The secrets behind the practice of good writing: Verbs are your friends, but don’t choose the undesirables

 In Jo-Anne Richard's blog, The secrets behind the practice of good writing, Tips for Writers

06 September.PNGHere’s a little point that’s been bothering me a great deal while reading assignments recently.

Have you used the strongest verbs you possibly can? He walked to the door? You need hardly bother to tell us. But does he stride, amble, limp, plod, hobble, lurch, mince…?

That will mean something. “Walk” is kind of lame, don’t you think? If there’s nothing special about the way she gets to the kitchen, you scarcely need tell us she walks there.

She couldn’t think of the right verb. It escaped her utterly. Bloody thing, just as she had it in her grasp, it slithered away. Oh hell, perhaps another coffee would help.

As she waited for the kettle to boil, she gazed out into the kitchen garden.  Mary was crossing the yard with her bucket … By jove, she had it. Eureka, she had thought of the perfect verb: Mary “walked” across the yard. What a marvellous verb. It said everything she wanted about Mary, how she felt and the kind of person she was.

Hmm.

We usually make the leap with characters who move about. If you’re going to tell us she walked, there must be a reason. It has a job to do. A good verb can tell us an enormous amount about your character and how she’s feeling.

I came across another recently: He slammed her car door. Now, why on earth would he slam her door? My father would have been tempted to punch the man. He was very particular about his car doors and how they should be treated.

There must be a reason your character chooses to slam a door. If he’s simply greeting his girlfriend and accompanying her into the house, you don’t need to tell us he slammed, closed, or clicked it closed. We assume he doesn’t leave it standing wide open.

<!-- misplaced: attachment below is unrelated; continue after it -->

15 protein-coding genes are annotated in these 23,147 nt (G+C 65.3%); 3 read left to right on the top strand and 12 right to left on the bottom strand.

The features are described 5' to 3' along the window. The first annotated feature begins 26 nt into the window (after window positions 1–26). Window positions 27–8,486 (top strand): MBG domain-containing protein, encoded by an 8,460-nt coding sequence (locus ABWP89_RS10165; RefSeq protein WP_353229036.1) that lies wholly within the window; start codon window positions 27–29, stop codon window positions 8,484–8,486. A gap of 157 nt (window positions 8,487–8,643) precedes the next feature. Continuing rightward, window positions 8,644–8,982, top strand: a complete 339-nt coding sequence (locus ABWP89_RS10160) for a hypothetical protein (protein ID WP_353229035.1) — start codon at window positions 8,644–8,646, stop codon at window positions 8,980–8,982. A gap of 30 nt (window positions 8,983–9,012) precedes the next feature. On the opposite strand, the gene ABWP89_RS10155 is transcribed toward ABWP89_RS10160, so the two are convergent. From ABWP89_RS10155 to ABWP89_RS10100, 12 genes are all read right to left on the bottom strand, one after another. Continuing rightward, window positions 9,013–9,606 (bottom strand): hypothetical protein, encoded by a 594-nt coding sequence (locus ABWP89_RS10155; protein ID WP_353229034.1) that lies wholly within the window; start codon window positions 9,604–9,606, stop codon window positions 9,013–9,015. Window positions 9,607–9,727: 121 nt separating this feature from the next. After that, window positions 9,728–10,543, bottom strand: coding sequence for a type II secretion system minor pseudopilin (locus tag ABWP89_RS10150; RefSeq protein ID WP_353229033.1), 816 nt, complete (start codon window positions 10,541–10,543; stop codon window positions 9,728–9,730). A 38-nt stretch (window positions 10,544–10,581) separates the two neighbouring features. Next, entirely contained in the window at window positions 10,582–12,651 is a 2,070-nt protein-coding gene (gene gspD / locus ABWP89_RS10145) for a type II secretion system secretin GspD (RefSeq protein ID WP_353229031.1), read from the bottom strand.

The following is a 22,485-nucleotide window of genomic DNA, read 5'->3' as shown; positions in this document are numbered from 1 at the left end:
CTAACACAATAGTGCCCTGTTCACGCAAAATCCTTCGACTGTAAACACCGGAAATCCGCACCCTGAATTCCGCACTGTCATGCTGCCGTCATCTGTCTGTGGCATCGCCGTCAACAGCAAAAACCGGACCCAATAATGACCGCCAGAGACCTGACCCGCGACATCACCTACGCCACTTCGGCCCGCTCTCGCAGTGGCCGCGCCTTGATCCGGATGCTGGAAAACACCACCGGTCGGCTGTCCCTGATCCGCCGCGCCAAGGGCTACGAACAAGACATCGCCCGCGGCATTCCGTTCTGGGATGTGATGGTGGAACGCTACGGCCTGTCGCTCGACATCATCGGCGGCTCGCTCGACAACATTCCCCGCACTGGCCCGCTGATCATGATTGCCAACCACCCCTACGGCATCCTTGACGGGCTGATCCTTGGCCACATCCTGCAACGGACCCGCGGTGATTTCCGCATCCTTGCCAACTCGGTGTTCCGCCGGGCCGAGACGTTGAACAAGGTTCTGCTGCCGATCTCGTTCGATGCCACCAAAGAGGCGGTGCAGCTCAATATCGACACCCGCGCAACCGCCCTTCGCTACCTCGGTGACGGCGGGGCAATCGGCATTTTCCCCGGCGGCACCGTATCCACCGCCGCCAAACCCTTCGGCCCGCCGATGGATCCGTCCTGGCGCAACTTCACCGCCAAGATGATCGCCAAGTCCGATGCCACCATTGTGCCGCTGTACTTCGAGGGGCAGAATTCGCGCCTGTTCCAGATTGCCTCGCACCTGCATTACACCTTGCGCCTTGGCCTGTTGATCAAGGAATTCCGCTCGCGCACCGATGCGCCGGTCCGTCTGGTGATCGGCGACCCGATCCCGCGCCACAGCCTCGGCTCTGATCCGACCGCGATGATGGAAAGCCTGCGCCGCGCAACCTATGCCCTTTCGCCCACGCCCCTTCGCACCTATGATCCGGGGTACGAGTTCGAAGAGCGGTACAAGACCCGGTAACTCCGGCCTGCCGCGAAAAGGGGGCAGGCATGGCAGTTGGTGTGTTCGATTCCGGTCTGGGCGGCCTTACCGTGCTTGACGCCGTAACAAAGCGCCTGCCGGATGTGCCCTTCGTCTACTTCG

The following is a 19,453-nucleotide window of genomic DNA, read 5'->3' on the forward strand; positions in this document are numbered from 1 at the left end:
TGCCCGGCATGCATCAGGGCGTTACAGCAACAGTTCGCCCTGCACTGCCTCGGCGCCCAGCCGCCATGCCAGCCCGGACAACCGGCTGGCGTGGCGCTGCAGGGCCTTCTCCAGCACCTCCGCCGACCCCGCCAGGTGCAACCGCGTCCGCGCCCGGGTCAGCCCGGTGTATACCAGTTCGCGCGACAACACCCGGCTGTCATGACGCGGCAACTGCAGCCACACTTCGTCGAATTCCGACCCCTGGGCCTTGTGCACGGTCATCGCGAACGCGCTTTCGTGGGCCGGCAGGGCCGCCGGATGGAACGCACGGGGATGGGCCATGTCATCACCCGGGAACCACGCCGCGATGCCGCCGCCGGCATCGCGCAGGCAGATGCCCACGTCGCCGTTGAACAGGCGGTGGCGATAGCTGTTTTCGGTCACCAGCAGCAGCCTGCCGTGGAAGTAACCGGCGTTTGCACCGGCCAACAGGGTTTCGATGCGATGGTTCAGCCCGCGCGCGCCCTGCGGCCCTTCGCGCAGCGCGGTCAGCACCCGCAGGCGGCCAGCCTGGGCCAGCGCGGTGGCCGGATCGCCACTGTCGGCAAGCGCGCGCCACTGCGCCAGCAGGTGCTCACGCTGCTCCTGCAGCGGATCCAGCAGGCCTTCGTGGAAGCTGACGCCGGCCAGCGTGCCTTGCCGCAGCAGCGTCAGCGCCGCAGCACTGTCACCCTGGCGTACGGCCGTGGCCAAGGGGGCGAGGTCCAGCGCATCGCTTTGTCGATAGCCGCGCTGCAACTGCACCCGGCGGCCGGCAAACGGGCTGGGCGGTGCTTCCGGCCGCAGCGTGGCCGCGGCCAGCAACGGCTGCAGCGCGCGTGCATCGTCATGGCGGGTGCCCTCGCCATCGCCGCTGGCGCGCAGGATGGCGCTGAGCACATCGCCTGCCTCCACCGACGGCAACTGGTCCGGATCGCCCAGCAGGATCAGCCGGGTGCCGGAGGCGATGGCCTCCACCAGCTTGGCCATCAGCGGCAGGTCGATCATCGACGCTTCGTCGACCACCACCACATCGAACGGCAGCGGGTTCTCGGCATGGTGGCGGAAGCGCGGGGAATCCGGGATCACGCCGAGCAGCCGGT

If he’s angry, he can slam it. Then it shows us something and it has a real job to do.

If your character pulls her friend into the road, isn’t it better to have her clamp a hand on her arm and wrench her forward onto the road, or shove her in the small of her back, or tug her …?

And this means (Please, please…) avoiding the generic verbs like “plonking” into chairs or drinks down on tables, or “grabbing” everything from car keys to dance partners.

Verbs are your friends. But verbs like “grab”, “plump” and “plonk” are the wrong sort of friends. They’re lazy and undesirable. Try not to mix with them.

***

My 2016 blogs will continue to try to uncover the secrets behind the practice of good writing.

Please join the discussion and if you have discovered something that has made a great difference to some aspect of your writing, please send it to me. I’ll share it on the blog and we can discuss it.

Each blog will deal with a secret that may have occurred to me through reading or mentoring other people’s work. Or they may  be lessons hard learnt through five of my own books. Many will be applicable to fiction and non-fiction, while some might refer to one or the other.  When you tackle a piece of writing, you always have a vision of the perfect work it will be. As you write, you become increasingly aware of how it falls short of the perfection you wish for it. Writing (and rewriting) is the process of trying to bring it as close as you possibly can to that vision. Here, I will try to share those little gems which should bring all our writing one step closer to the perfect piece of writing – one blog at a time. Some might tackle the process of writing or how to keep writing, while some will look at language, characterisation or story. Some might be more general, while others will be very specific. But each will be a piece of advice that I believe in and that I hope will help make us all into better writers.

Jo-Anne Richards
Jo-Anne Richards is an internationally published novelist with a PhD in Creative Writing from Wits University. Her first novel, The Innocence of Roast Chicken, was originally published by Headline Review in the UK, and has recently been rereleased as one of the prestigious Picador Africa Classics collection. She ran the Honours programme in Journalism & Media Studies at Wits University for fifteen years.
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